This idea also contains a number of other assumptions as well, including the idea that the concepts contained in ‘emotions’ can be connected to photos of people’s faces (because there are six emotions and a neutral state) (Crawford & Palgen). Based upon this assumption there is a fixed relationship between a person’s facial expression and their actual interior state, meaning that the algorithms are trained to learn a correlation that is steady, quantifiable, and consistent across all photos it is given (Crawford & Paglen).
Another harmful assumption that is made about the relationship between pictures and concepts is the idea that something about a person’s basic character can be seen by analysing their facial and bodily features (Crawford & Paglen). ImageNet does this by assuming a person can be categorised by assessing their photo. Fig. 11, 12, and 13 are respectively labelled as a “loser,” “kleptomaniac” and “snob,” despite the people in the photo showing no indication of ‘being’ such ‘things’ (Crawford & Paglen).
Figure 11. Kate Crawford and Trevor Paglen. “Loser.” Excavating AI, 19 Sep. 2019. https://excavating.ai
Figure 12. Kate Crawford and Trevor Paglen. “Kleptomaniac of categories.” Excavating AI, 19 Sep. 2019. https://excavating.ai
Figure 13. Kate Crawford and Trevor Paglen. “Snob.” Excavating AI, 19 Sep. 2019. https://excavating.ai
Additionally, Princeton University researchers analysed and correlated 2.2 million words using ‘off-the-shelf’ machine learning AI software (Turner Lee, Resnick, & Barton). The words ‘woman’ and ‘girl’ were found to be more frequently associated with the arts than with science and math, while these words were most likely to be associated with men (Turner Lee, Resnick, & Barton). European names were also viewed as more ‘pleasant’ than African-American names (Turner Lee, Resnick, & Barton).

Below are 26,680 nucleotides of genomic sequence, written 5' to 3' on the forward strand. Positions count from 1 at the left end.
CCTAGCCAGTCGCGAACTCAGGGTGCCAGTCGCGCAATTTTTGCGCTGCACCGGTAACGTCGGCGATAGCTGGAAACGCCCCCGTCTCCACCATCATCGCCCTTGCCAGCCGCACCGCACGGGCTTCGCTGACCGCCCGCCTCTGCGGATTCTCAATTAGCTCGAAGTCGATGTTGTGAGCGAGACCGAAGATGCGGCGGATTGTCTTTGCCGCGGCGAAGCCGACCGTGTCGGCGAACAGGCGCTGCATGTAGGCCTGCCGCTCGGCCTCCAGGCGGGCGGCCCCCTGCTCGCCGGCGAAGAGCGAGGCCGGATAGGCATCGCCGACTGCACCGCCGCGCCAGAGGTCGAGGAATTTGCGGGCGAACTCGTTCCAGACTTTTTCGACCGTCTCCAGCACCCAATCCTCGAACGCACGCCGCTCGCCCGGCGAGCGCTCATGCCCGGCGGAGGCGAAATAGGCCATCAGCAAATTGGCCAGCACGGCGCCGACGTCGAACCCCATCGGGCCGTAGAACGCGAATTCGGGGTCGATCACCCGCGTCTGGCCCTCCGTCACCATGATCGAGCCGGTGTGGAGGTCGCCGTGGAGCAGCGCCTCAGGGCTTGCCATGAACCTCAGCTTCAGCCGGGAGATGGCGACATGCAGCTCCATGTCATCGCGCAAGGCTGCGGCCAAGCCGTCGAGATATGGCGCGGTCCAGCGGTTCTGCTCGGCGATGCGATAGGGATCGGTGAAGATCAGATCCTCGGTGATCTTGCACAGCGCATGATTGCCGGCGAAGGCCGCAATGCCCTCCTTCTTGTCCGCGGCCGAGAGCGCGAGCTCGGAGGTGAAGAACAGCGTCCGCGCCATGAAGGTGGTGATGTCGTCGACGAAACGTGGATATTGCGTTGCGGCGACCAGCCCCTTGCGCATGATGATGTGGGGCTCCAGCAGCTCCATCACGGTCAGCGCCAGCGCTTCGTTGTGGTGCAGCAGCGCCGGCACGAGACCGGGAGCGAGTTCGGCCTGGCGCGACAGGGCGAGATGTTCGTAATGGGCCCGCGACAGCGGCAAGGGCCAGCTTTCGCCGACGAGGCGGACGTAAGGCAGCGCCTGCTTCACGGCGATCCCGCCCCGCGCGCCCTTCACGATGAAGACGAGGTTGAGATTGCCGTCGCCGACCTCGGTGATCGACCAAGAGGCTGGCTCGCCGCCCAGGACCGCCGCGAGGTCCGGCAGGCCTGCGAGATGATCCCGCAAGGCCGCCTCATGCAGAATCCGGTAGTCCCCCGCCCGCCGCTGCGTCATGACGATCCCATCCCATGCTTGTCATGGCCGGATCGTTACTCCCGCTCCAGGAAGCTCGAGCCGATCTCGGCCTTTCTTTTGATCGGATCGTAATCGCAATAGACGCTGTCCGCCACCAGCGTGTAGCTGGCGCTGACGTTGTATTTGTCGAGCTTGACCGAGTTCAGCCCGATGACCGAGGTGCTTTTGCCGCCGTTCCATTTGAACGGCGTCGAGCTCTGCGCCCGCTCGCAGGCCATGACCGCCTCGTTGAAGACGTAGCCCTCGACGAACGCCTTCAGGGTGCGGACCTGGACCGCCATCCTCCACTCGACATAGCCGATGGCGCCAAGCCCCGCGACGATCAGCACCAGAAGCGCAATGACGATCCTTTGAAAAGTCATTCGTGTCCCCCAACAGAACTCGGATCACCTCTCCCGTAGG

By analysing word associations within the training data, it is clear to see that the machine learning algorithm adopted racial and gender biases that it was shown by humans (Turner Lee, Resnick, & Barton). If these biases present in the algorithms were used as part of a search engine ranking algorithm or in an auto- complete tool, this could reinforce racial and gender biases over time (Turner Lee, Resnick, & Barton).
It is clear that training sets of machine learning used to train articulate intelligence systems contain biases (Crawford & Paglen). Without properly understanding how these biases come to be and how they influence decisions made by AI, harmful assumptions continue to be perpetuated and can cause allocations of harm (Crawford & Paglen).